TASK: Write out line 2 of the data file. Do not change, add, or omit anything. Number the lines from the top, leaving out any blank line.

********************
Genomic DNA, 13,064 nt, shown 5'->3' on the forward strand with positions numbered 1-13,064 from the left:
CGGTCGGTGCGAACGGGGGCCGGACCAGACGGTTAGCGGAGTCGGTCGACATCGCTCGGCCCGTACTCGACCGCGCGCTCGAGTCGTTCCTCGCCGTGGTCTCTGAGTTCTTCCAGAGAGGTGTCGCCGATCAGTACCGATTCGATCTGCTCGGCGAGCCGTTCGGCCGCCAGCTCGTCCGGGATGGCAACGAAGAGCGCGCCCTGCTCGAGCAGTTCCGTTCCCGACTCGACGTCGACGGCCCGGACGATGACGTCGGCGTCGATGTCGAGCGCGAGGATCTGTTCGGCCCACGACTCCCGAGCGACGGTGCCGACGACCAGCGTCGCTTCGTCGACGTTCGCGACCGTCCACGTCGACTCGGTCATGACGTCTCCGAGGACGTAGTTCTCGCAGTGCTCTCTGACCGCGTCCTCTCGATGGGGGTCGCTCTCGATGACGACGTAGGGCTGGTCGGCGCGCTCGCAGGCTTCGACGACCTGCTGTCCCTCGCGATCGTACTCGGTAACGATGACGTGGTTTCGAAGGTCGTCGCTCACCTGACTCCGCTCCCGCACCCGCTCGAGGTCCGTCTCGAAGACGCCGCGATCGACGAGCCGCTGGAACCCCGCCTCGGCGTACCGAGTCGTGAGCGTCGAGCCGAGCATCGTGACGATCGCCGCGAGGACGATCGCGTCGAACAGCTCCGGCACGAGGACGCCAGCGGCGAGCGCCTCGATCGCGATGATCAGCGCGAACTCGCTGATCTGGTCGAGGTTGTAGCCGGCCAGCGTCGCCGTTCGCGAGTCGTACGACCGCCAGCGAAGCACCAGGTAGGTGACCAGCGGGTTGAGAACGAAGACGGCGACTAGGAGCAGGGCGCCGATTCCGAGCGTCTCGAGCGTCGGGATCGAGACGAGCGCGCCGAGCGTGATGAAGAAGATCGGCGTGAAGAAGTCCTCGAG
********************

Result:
CGGTCGGTGCGAACGGGGGCCGGACCAGACGGTTAGCGGAGTCGGTCGACATCGCTCGGCCCGTACTCGACCGCGCGCTCGAGTCGTTCCTCGCCGTGGTCTCTGAGTTCTTCCAGAGAGGTGTCGCCGATCAGTACCGATTCGATCTGCTCGGCGAGCCGTTCGGCCGCCAGCTCGTCCGGGATGGCAACGAAGAGCGCGCCCTGCTCGAGCAGTTCCGTTCCCGACTCGACGTCGACGGCCCGGACGATGACGTCGGCGTCGATGTCGAGCGCGAGGATCTGTTCGGCCCACGACTCCCGAGCGACGGTGCCGACGACCAGCGTCGCTTCGTCGACGTTCGCGACCGTCCACGTCGACTCGGTCATGACGTCTCCGAGGACGTAGTTCTCGCAGTGCTCTCTGACCGCGTCCTCTCGATGGGGGTCGCTCTCGATGACGACGTAGGGCTGGTCGGCGCGCTCGCAGGCTTCGACGACCTGCTGTCCCTCGCGATCGTACTCGGTAACGATGACGTGGTTTCGAAGGTCGTCGCTCACCTGACTCCGCTCCCGCACCCGCTCGAGGTCCGTCTCGAAGACGCCGCGATCGACGAGCCGCTGGAACCCCGCCTCGGCGTACCGAGTCGTGAGCGTCGAGCCGAGCATCGTGACGATCGCCGCGAGGACGATCGCGTCGAACAGCTCCGGCACGAGGACGCCAGCGGCGAGCGCCTCGATCGCGATGATCAGCGCGAACTCGCTGATCTGGTCGAGGTTGTAGCCGGCCAGCGTCGCCGTTCGCGAGTCGTACGACCGCCAGCGAAGCACCAGGTAGGTGACCAGCGGGTTGAGAACGAAGACGGCGACTAGGAGCAGGGCGCCGATTCCGAGCGTCTCGAGCGTCGGGATCGAGACGAGCGCGCCGAGCGTGATGAAGAAGATCGGCGTGAAGAAGTCCTCGAG